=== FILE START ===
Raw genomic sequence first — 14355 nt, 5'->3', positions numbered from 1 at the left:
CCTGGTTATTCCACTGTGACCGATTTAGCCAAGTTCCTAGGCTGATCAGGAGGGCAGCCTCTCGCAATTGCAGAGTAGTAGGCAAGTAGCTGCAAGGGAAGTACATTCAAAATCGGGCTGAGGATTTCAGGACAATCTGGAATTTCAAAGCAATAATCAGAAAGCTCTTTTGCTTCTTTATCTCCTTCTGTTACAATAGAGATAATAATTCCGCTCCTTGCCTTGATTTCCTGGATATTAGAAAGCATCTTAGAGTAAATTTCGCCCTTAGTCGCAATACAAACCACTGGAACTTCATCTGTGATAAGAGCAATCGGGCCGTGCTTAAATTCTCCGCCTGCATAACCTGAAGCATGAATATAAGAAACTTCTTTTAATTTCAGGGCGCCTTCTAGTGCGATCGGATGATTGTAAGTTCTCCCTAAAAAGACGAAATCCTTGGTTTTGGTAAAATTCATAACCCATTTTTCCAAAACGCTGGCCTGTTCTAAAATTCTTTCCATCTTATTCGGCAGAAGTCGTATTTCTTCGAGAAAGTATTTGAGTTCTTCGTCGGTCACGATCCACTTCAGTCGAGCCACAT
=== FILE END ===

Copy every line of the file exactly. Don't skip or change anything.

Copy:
Raw genomic sequence first — 14355 nt, 5'->3', positions numbered from 1 at the left:
CCTGGTTATTCCACTGTGACCGATTTAGCCAAGTTCCTAGGCTGATCAGGAGGGCAGCCTCTCGCAATTGCAGAGTAGTAGGCAAGTAGCTGCAAGGGAAGTACATTCAAAATCGGGCTGAGGATTTCAGGACAATCTGGAATTTCAAAGCAATAATCAGAAAGCTCTTTTGCTTCTTTATCTCCTTCTGTTACAATAGAGATAATAATTCCGCTCCTTGCCTTGATTTCCTGGATATTAGAAAGCATCTTAGAGTAAATTTCGCCCTTAGTCGCAATACAAACCACTGGAACTTCATCTGTGATAAGAGCAATCGGGCCGTGCTTAAATTCTCCGCCTGCATAACCTGAAGCATGAATATAAGAAACTTCTTTTAATTTCAGGGCGCCTTCTAGTGCGATCGGATGATTGTAAGTTCTCCCTAAAAAGACGAAATCCTTGGTTTTGGTAAAATTCATAACCCATTTTTCCAAAACGCTGGCCTGTTCTAAAATTCTTTCCATCTTATTCGGCAGAAGTCGTATTTCTTCGAGAAAGTATTTGAGTTCTTCGTCGGTCACGATCCACTTCAGTCGAGCCACAT